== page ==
Bay funds raise 2 schools' stream of consciousness

January 22, 1995|By Andrea F. Siegel | Andrea F. Siegel,Sun Staff Writer

Two elementary schools studying the Chesapeake Bay as part of English and arithmetic assignments are among the 10 Anne Arundel County agencies that have received a total of just over $25,000 from the Chesapeake Bay Trust.

In the past several weeks, the trust has issued $350,325 to 103 projects around the state.

Rolling Knolls Elementary School in Annapolis received $810 to bring in science specialists for 16 fourth-graders. Students in the "hands-on" sessions have learned about the bay's estuaries by mixing freshwater and saltwater. They have two more sessions.

They also have had demonstrations on acid rain and on cleaning up an oil spill, said Michelle Day, reading teacher for Title I disadvantaged students.

Ms. Day said the sessions blend science, social studies and reading. The youngsters first read about environmental issues, learn geography and apply math skills, such as measurements and charts.

"It's really helped to enhance our science program," Ms. Day said of the trust's award.

Last year the school used a grant to send the children sailing on the bay for a day, she said. While on the bay, the children were able to see what thrives in the waters.

Van Bokkelen Elementary School in Severn is receiving a $908 grant to subsidize field trips and to plant trees on school property.

Anne Jones, a teacher at Van Bokkelen, said she hopes the trees, saplings the state gives third-graders, eventually will line the path from the school to Severn Run. The tributary runs behind school property.

Many of Van Bokkelen's pupils live in the Pioneer City public housing project. For them, a subsidy can mean the difference between being able to go on a field trip and having to stay at home. Thanks to the grant, 75 children will be able to go on two field trips instead of one, said Mrs. Jones.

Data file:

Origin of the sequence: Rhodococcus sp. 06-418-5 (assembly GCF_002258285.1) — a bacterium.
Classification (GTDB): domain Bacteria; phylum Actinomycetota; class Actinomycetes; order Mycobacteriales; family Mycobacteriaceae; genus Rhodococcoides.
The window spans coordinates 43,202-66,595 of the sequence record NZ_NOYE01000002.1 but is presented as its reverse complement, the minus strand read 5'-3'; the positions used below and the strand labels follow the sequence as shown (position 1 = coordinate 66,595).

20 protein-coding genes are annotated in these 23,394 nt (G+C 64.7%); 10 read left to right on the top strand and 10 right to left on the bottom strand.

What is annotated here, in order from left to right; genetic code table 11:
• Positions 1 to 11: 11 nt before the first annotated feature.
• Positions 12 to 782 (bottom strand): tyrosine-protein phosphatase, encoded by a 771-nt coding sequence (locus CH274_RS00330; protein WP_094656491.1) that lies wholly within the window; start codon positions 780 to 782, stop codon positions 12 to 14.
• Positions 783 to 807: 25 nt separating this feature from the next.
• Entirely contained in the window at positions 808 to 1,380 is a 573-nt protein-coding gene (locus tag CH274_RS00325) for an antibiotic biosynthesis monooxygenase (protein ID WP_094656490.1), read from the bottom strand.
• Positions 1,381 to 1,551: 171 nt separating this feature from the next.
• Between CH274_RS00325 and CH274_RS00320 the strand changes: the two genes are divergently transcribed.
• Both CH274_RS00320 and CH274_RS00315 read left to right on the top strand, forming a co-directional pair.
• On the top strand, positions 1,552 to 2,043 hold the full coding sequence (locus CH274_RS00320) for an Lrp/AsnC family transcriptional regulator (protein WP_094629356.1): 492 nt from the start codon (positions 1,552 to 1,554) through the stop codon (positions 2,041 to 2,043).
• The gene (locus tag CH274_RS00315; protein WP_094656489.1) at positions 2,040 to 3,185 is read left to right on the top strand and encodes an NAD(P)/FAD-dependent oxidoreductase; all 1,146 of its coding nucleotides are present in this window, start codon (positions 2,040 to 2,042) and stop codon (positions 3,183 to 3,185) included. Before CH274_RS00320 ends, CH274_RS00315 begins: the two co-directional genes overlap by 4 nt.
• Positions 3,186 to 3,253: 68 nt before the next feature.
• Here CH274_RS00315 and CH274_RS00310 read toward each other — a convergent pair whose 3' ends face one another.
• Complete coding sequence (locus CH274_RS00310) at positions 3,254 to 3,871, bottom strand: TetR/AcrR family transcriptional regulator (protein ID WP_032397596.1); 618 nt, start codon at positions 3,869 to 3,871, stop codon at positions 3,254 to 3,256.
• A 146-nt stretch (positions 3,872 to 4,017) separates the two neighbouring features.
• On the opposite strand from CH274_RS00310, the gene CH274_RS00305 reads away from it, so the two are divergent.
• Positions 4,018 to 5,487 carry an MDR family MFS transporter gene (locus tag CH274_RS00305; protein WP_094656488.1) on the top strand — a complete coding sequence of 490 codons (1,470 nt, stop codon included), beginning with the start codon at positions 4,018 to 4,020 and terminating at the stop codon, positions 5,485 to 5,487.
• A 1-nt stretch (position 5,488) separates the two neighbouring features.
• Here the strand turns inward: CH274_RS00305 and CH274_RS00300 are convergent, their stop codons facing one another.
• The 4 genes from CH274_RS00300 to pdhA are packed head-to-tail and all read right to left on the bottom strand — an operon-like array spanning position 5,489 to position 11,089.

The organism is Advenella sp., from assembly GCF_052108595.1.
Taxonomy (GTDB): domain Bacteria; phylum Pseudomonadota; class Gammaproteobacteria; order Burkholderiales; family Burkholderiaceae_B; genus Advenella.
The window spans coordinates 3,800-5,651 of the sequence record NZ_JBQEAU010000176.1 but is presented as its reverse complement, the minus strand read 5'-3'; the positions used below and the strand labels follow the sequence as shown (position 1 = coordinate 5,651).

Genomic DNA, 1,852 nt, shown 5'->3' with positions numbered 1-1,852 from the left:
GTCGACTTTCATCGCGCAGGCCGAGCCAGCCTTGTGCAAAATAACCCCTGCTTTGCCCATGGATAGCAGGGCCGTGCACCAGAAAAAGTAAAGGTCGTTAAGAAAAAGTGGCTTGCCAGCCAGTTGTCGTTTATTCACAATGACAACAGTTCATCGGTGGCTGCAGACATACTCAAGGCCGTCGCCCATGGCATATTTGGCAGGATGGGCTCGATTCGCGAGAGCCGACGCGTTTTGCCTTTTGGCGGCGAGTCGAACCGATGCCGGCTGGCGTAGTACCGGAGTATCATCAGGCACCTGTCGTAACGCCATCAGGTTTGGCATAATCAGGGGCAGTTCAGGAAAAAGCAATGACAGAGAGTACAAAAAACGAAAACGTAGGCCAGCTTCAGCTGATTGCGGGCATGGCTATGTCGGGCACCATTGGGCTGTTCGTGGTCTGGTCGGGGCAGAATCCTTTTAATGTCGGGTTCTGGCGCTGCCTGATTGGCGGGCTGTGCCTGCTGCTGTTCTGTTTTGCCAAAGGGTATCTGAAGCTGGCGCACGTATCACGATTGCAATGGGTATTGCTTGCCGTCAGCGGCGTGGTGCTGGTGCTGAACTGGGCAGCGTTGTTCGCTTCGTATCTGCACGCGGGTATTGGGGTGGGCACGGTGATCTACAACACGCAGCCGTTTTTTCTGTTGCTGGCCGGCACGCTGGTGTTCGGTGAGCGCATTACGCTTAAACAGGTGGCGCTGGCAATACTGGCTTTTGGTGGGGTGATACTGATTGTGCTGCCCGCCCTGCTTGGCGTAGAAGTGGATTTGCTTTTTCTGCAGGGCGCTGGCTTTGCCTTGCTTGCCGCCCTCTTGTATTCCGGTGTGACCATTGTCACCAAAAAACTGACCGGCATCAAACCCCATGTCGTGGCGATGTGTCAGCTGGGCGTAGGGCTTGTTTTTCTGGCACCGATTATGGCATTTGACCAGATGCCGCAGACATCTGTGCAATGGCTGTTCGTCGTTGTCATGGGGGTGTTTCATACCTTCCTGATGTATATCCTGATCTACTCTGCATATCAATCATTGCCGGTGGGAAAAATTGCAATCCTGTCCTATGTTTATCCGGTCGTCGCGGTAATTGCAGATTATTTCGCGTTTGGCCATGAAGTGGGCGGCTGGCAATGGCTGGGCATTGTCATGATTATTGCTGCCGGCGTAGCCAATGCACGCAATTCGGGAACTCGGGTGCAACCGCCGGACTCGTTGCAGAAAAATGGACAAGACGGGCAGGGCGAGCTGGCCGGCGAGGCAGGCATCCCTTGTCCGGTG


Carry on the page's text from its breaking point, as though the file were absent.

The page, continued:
"We can't believe what they learn. They just don't seem to ever forget it," Ms. Jones said. "How do you explain a swan to a kid? You can't. You've just got to see it. You can't provide these experiences by talking about it."

The children also have learned to read road maps and trace the path of the stream that runs from behind Pioneer City to the Chesapeake Bay. This reinforces the idea that whatever the children dump into the stream will end up in the bay, she said.

Other grants in Anne Arundel County include:

* $432 to South River High School for erosion prevention on school grounds;

* $4,000 to the Alliance for Community Education to put on the Annapolis Summit workshop last fall;

* $2,180 to the South County Conservation Trust for a seminar and two newsletters on conservation easements;

* $5,990 to the Anne Arundel County Forest Conservancy District Board for teacher workshops;

* $4,185 to Chesapeake Appreciation Inc. to print a publication on restoration of oyster populations;

* $987 to the Annapolis Landing Homeowners Association for a wildlife habitat planting project;

* $4,551 to the South County Environmental Commission to print and mail a brochure on waterfront buffers; and,

* $1,000 to the Maryland Watermen's Association for a bay education exhibit.

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